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Rotation homework question

  1. Apr 1, 2004 #1
    The radius of a park merry-go-round is 2.2m. To start it rotating, you wrap a rope around it and pull with a force of 260N for 12s. During this time, the merry-go-round makes one complete rotation. a) Find the angular acceleration of the merry-go-round. b) What torque is exerted by the rope on the merry-go-round? c) What is the moment of inertia of the merry-go-round?

    The angular acceleration is alpha = Torque/I
    I did conceder the merry-go-round as a solid cylinder so I =1/2(MR^2)
    Torque = Fr
    Acceleration = (260N * 2.2m)/(1/2(MR^2))
    I don’t know how to get rid of the M?

    Torque = Fr = (260N * 2.2m) = 572 Nm

    C) The moment of inertia of the merry-go-round is I =1/2(MR^2)
    Can I get the M in the torque from F = ma (after I know the acceleration from a) )?

    Thank you
  2. jcsd
  3. Apr 1, 2004 #2
    The merry-go-round completes one rotation, i.e 2π radians, in 12 seconds. I think it's valid to apply the normal motion equations here, so:
    [tex]d\alpha = \alpha _0 + \omega _0t + \frac{1}{2}a_rt^2[/tex]
    [tex]2\pi = \frac{1}{2}a_r(12s)^2[/tex]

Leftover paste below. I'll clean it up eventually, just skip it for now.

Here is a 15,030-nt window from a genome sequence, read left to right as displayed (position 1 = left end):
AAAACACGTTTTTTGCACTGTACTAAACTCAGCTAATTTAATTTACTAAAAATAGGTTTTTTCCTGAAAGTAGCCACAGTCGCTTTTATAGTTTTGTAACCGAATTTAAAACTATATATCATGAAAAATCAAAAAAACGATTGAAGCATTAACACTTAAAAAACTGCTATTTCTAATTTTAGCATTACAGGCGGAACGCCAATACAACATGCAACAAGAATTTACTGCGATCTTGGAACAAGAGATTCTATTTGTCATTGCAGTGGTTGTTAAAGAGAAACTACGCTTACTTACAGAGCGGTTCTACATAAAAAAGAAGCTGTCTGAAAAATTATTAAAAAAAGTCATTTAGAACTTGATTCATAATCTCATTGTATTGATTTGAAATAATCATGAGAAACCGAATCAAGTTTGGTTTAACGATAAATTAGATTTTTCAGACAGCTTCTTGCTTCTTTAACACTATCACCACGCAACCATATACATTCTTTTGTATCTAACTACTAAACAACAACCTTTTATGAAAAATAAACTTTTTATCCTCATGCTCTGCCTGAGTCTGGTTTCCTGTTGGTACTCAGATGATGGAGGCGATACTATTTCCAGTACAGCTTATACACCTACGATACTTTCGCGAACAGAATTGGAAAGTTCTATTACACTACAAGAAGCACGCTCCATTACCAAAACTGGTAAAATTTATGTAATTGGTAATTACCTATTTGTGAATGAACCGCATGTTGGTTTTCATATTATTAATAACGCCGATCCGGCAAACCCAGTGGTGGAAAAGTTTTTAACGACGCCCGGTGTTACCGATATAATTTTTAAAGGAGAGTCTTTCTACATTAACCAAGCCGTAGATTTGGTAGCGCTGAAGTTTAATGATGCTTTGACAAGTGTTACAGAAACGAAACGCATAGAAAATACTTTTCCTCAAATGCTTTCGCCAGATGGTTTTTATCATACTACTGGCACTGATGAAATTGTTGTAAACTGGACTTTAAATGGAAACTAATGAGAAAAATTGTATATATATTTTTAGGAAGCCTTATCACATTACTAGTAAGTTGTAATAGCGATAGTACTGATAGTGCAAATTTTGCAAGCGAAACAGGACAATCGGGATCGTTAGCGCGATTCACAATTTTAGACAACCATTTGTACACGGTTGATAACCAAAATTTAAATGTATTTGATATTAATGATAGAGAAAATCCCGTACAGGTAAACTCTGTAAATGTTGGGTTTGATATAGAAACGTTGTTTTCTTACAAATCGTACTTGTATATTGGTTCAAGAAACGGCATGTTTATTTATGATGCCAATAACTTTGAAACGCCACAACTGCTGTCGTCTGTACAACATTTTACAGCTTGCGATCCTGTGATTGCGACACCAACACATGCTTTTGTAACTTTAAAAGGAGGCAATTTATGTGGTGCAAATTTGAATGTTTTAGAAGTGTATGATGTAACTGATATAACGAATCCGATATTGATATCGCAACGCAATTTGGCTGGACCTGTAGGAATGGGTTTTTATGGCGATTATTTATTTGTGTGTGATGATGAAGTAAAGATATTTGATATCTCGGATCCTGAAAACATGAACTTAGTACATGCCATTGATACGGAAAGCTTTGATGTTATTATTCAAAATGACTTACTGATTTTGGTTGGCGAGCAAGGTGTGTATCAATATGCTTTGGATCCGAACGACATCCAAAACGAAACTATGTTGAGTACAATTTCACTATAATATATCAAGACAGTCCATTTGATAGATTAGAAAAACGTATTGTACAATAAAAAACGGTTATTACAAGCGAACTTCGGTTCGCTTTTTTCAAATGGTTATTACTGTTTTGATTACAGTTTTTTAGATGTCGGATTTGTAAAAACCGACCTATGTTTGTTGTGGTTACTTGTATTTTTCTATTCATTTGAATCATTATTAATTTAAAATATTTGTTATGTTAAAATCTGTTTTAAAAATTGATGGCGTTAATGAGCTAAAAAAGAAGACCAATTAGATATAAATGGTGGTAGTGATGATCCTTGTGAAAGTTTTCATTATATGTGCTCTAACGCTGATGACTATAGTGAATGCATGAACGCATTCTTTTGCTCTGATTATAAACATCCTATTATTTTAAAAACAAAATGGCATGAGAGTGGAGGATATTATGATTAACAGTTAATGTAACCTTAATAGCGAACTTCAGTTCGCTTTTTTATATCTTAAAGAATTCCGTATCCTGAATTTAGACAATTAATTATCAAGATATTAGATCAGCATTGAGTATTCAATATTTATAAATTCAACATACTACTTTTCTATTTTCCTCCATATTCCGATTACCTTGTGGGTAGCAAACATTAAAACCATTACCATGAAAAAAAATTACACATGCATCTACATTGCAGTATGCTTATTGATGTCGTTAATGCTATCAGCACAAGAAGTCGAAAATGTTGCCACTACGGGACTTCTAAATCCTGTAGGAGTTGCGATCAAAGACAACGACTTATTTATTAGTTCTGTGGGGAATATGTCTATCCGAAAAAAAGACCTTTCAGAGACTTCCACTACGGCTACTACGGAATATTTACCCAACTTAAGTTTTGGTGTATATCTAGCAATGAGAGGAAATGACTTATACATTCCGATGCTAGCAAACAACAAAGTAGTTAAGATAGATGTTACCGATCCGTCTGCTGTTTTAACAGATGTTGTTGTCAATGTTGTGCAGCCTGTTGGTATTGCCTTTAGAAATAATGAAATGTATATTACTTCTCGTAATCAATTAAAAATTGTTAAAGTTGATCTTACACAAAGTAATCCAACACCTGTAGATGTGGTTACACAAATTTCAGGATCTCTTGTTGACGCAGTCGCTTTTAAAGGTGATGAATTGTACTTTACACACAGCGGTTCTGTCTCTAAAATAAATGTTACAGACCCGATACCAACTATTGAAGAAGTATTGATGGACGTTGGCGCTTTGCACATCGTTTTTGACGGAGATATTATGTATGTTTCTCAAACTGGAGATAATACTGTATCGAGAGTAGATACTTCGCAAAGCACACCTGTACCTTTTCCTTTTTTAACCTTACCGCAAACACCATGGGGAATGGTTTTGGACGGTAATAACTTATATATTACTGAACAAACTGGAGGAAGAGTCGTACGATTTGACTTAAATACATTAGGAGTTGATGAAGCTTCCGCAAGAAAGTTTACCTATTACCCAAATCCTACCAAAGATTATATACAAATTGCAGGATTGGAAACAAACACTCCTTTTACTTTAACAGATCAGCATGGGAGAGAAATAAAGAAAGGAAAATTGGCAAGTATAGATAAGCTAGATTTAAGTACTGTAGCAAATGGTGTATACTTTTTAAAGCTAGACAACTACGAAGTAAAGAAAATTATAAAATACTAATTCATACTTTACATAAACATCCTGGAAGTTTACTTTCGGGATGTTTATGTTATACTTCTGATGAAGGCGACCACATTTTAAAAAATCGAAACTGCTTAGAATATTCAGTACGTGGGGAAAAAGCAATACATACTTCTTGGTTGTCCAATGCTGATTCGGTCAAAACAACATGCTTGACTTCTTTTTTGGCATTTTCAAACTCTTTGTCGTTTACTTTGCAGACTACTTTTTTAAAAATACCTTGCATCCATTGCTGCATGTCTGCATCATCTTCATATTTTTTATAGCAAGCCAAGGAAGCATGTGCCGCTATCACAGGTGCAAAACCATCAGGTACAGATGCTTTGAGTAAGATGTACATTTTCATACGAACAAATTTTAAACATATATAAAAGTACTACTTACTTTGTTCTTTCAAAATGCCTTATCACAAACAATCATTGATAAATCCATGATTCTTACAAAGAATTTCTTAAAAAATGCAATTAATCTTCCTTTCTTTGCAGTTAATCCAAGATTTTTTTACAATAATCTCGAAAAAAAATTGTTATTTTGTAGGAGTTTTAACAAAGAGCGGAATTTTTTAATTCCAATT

[tex]a_r = \frac{4\pi }{144s^2}[/tex]

    Now that you know the angular acceleration you can find the merry-go-round's moment of inertia since a = Torque/I as you said. With this method you don't even need to know the shape of the device (and I don't think you are allowed to assume it is a cylinder).
    Last edited: Apr 1, 2004
  4. Apr 1, 2004 #3
    472Nm*144s^2 = 4(pi)I
    I=67968/4(pi) = 5408.72 (I feel there is something with the answer)
  5. Apr 1, 2004 #4
    It's 572N, not 472N. According to this the mass of the merry-go-round would be 2.7 tons... do you know what the answer should be?
  6. Apr 1, 2004 #5
    I = 6554.64 ? I think this is the corect answer but I don't know the rounding if its correct.
  7. Apr 1, 2004 #6
    I also get 6,544. I'm not sure what you're asking, is this not the correct answer?
  8. Apr 1, 2004 #7
    Yes, is it the correct answer? Is the unite of I is the same as the unite of mass?
  9. Apr 1, 2004 #8
    No, the unit of I, the moment of inertia, is m^2kg. I don't know if it's the right answer or not, but as far as I'm concerned my calculations are correct.
  10. Apr 1, 2004 #9
    I really appreciate your help. I think the answer is correct But I am not sure if I should round it to 6555 m^2.kg?
    Last edited: Apr 2, 2004
  11. Apr 2, 2004 #10
    like in this case what would be the significant figures rule?
  12. Apr 2, 2004 #11


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    Staff Emeritus
    Science Advisor
    Gold Member

    The general rule would be that you cannot have more significant digits then the numbers used in the calcultion. I would say the answer should be

    6.6x 103 m2kg
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